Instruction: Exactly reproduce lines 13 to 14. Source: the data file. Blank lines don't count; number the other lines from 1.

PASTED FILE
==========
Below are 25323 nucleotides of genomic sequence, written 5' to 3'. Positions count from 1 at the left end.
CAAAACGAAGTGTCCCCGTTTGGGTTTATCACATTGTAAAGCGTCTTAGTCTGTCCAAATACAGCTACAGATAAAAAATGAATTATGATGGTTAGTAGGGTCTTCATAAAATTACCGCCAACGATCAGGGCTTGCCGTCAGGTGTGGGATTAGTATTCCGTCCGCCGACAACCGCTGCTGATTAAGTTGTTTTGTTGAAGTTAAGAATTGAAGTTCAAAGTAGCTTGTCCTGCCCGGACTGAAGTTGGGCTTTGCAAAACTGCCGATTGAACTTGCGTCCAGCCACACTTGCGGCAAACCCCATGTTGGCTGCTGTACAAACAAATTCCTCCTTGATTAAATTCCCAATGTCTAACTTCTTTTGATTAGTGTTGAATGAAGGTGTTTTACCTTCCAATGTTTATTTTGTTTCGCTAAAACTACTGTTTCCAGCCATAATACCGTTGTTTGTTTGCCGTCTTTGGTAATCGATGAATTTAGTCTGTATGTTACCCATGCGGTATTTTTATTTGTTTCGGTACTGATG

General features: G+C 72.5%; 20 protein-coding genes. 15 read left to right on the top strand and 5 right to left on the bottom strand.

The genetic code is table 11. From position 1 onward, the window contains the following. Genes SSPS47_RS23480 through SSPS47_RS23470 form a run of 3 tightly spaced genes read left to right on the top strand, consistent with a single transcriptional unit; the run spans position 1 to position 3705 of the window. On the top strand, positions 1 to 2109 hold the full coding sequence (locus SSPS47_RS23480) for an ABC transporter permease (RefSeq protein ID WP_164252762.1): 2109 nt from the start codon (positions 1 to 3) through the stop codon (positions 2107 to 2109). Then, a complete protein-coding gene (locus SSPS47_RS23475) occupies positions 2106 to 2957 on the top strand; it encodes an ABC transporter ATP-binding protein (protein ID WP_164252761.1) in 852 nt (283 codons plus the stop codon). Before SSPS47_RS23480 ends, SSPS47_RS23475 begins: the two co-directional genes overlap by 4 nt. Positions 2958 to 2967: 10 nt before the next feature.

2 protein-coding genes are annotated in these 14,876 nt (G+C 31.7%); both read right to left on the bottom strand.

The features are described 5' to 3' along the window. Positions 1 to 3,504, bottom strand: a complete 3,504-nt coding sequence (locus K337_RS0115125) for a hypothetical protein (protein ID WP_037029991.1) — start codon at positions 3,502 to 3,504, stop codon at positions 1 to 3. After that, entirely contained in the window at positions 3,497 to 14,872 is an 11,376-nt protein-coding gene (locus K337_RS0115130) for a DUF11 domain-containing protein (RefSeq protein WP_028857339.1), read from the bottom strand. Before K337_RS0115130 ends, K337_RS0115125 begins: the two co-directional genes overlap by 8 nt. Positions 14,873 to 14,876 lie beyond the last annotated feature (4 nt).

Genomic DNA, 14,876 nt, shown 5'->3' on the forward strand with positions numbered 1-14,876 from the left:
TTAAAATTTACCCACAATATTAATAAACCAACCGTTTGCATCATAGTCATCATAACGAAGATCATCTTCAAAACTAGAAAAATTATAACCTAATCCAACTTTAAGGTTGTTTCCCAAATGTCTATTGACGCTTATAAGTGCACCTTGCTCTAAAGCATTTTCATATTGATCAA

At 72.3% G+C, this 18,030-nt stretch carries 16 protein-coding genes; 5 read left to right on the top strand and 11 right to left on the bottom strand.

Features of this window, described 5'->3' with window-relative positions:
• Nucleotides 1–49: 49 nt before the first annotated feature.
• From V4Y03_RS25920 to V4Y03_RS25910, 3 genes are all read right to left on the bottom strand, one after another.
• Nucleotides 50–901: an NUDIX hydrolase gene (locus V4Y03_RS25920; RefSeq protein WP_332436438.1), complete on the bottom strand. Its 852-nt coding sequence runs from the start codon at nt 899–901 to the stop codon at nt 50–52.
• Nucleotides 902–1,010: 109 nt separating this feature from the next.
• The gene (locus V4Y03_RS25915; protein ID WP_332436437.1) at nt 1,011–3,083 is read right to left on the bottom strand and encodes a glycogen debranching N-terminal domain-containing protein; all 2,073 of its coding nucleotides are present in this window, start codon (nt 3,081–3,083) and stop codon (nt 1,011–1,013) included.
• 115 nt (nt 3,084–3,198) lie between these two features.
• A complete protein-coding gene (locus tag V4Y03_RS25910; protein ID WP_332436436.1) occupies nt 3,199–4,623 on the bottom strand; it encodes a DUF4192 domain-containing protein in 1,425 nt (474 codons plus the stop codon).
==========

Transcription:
• Nucleotides 50–901: an NUDIX hydrolase gene (locus V4Y03_RS25920; RefSeq protein WP_332436438.1), complete on the bottom strand. Its 852-nt coding sequence runs from the start codon at nt 899–901 to the stop codon at nt 50–52.
• Nucleotides 902–1,010: 109 nt separating this feature from the next.